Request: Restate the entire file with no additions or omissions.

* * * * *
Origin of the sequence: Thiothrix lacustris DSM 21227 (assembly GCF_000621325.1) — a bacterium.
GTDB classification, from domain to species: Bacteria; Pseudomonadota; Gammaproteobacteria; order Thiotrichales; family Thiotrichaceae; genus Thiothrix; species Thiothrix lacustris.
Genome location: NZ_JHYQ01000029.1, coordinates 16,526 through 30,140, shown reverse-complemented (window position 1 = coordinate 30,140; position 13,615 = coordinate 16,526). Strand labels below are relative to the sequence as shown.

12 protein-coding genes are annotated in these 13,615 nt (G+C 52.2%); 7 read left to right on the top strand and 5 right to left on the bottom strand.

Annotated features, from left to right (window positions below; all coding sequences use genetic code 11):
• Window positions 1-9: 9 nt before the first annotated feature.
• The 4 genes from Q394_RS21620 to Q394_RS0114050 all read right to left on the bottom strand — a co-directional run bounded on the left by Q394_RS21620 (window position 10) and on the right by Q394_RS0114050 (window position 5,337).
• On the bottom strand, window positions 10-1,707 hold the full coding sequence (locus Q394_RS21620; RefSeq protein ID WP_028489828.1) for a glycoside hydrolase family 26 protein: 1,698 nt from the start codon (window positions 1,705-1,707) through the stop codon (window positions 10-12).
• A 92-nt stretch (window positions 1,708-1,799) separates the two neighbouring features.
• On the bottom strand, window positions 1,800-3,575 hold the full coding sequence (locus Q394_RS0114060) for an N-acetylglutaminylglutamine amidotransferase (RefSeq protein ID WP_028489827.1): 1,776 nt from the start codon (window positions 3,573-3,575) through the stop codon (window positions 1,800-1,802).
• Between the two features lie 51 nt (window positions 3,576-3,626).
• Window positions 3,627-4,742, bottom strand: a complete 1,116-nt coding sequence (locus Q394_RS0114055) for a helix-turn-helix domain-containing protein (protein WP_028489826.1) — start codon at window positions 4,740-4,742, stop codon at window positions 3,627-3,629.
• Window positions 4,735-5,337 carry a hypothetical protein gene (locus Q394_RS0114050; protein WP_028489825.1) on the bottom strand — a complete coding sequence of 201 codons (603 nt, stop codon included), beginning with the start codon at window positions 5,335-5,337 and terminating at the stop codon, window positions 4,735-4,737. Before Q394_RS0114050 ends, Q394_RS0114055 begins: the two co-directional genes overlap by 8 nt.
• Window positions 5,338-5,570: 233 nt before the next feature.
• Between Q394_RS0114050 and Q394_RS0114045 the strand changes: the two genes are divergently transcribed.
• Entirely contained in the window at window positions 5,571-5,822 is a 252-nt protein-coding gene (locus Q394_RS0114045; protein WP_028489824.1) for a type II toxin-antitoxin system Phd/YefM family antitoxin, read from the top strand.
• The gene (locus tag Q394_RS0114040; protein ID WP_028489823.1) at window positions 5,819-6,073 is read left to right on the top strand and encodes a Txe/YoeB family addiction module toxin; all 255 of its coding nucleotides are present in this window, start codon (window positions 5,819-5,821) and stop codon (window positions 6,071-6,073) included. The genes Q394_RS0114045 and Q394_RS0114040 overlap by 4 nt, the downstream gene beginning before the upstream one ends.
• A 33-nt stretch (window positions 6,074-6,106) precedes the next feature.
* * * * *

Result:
Origin of the sequence: Thiothrix lacustris DSM 21227 (assembly GCF_000621325.1) — a bacterium.
GTDB classification, from domain to species: Bacteria; Pseudomonadota; Gammaproteobacteria; order Thiotrichales; family Thiotrichaceae; genus Thiothrix; species Thiothrix lacustris.
Genome location: NZ_JHYQ01000029.1, coordinates 16,526 through 30,140, shown reverse-complemented (window position 1 = coordinate 30,140; position 13,615 = coordinate 16,526). Strand labels below are relative to the sequence as shown.

12 protein-coding genes are annotated in these 13,615 nt (G+C 52.2%); 7 read left to right on the top strand and 5 right to left on the bottom strand.

Annotated features, from left to right (window positions below; all coding sequences use genetic code 11):
• Window positions 1-9: 9 nt before the first annotated feature.
• The 4 genes from Q394_RS21620 to Q394_RS0114050 all read right to left on the bottom strand — a co-directional run bounded on the left by Q394_RS21620 (window position 10) and on the right by Q394_RS0114050 (window position 5,337).
• On the bottom strand, window positions 10-1,707 hold the full coding sequence (locus Q394_RS21620; RefSeq protein ID WP_028489828.1) for a glycoside hydrolase family 26 protein: 1,698 nt from the start codon (window positions 1,705-1,707) through the stop codon (window positions 10-12).
• A 92-nt stretch (window positions 1,708-1,799) separates the two neighbouring features.
• On the bottom strand, window positions 1,800-3,575 hold the full coding sequence (locus Q394_RS0114060) for an N-acetylglutaminylglutamine amidotransferase (RefSeq protein ID WP_028489827.1): 1,776 nt from the start codon (window positions 3,573-3,575) through the stop codon (window positions 1,800-1,802).
• Between the two features lie 51 nt (window positions 3,576-3,626).
• Window positions 3,627-4,742, bottom strand: a complete 1,116-nt coding sequence (locus Q394_RS0114055) for a helix-turn-helix domain-containing protein (protein WP_028489826.1) — start codon at window positions 4,740-4,742, stop codon at window positions 3,627-3,629.
• Window positions 4,735-5,337 carry a hypothetical protein gene (locus Q394_RS0114050; protein WP_028489825.1) on the bottom strand — a complete coding sequence of 201 codons (603 nt, stop codon included), beginning with the start codon at window positions 5,335-5,337 and terminating at the stop codon, window positions 4,735-4,737. Before Q394_RS0114050 ends, Q394_RS0114055 begins: the two co-directional genes overlap by 8 nt.
• Window positions 5,338-5,570: 233 nt before the next feature.
• Between Q394_RS0114050 and Q394_RS0114045 the strand changes: the two genes are divergently transcribed.
• Entirely contained in the window at window positions 5,571-5,822 is a 252-nt protein-coding gene (locus Q394_RS0114045; protein WP_028489824.1) for a type II toxin-antitoxin system Phd/YefM family antitoxin, read from the top strand.
• The gene (locus tag Q394_RS0114040; protein ID WP_028489823.1) at window positions 5,819-6,073 is read left to right on the top strand and encodes a Txe/YoeB family addiction module toxin; all 255 of its coding nucleotides are present in this window, start codon (window positions 5,819-5,821) and stop codon (window positions 6,071-6,073) included. The genes Q394_RS0114045 and Q394_RS0114040 overlap by 4 nt, the downstream gene beginning before the upstream one ends.
• A 33-nt stretch (window positions 6,074-6,106) precedes the next feature.